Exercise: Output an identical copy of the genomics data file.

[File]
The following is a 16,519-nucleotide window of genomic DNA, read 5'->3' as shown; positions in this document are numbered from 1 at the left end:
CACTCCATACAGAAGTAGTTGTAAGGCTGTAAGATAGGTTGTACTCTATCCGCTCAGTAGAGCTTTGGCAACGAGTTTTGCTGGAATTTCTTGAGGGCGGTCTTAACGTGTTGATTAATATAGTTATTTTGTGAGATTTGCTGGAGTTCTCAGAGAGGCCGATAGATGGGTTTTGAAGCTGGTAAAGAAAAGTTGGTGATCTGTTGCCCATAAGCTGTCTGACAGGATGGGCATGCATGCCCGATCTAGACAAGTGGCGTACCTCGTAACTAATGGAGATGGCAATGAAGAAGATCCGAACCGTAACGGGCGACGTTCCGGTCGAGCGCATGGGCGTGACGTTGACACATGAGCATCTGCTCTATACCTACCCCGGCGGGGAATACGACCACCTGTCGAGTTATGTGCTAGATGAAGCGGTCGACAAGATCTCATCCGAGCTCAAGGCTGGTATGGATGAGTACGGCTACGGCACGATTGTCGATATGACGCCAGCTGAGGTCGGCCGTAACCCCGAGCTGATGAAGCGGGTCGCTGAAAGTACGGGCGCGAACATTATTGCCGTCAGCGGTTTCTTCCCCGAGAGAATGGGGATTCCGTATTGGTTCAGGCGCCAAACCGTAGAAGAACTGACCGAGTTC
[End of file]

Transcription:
The following is a 16,519-nucleotide window of genomic DNA, read 5'->3' as shown; positions in this document are numbered from 1 at the left end:
CACTCCATACAGAAGTAGTTGTAAGGCTGTAAGATAGGTTGTACTCTATCCGCTCAGTAGAGCTTTGGCAACGAGTTTTGCTGGAATTTCTTGAGGGCGGTCTTAACGTGTTGATTAATATAGTTATTTTGTGAGATTTGCTGGAGTTCTCAGAGAGGCCGATAGATGGGTTTTGAAGCTGGTAAAGAAAAGTTGGTGATCTGTTGCCCATAAGCTGTCTGACAGGATGGGCATGCATGCCCGATCTAGACAAGTGGCGTACCTCGTAACTAATGGAGATGGCAATGAAGAAGATCCGAACCGTAACGGGCGACGTTCCGGTCGAGCGCATGGGCGTGACGTTGACACATGAGCATCTGCTCTATACCTACCCCGGCGGGGAATACGACCACCTGTCGAGTTATGTGCTAGATGAAGCGGTCGACAAGATCTCATCCGAGCTCAAGGCTGGTATGGATGAGTACGGCTACGGCACGATTGTCGATATGACGCCAGCTGAGGTCGGCCGTAACCCCGAGCTGATGAAGCGGGTCGCTGAAAGTACGGGCGCGAACATTATTGCCGTCAGCGGTTTCTTCCCCGAGAGAATGGGGATTCCGTATTGGTTCAGGCGCCAAACCGTAGAAGAACTGACCGAGTTC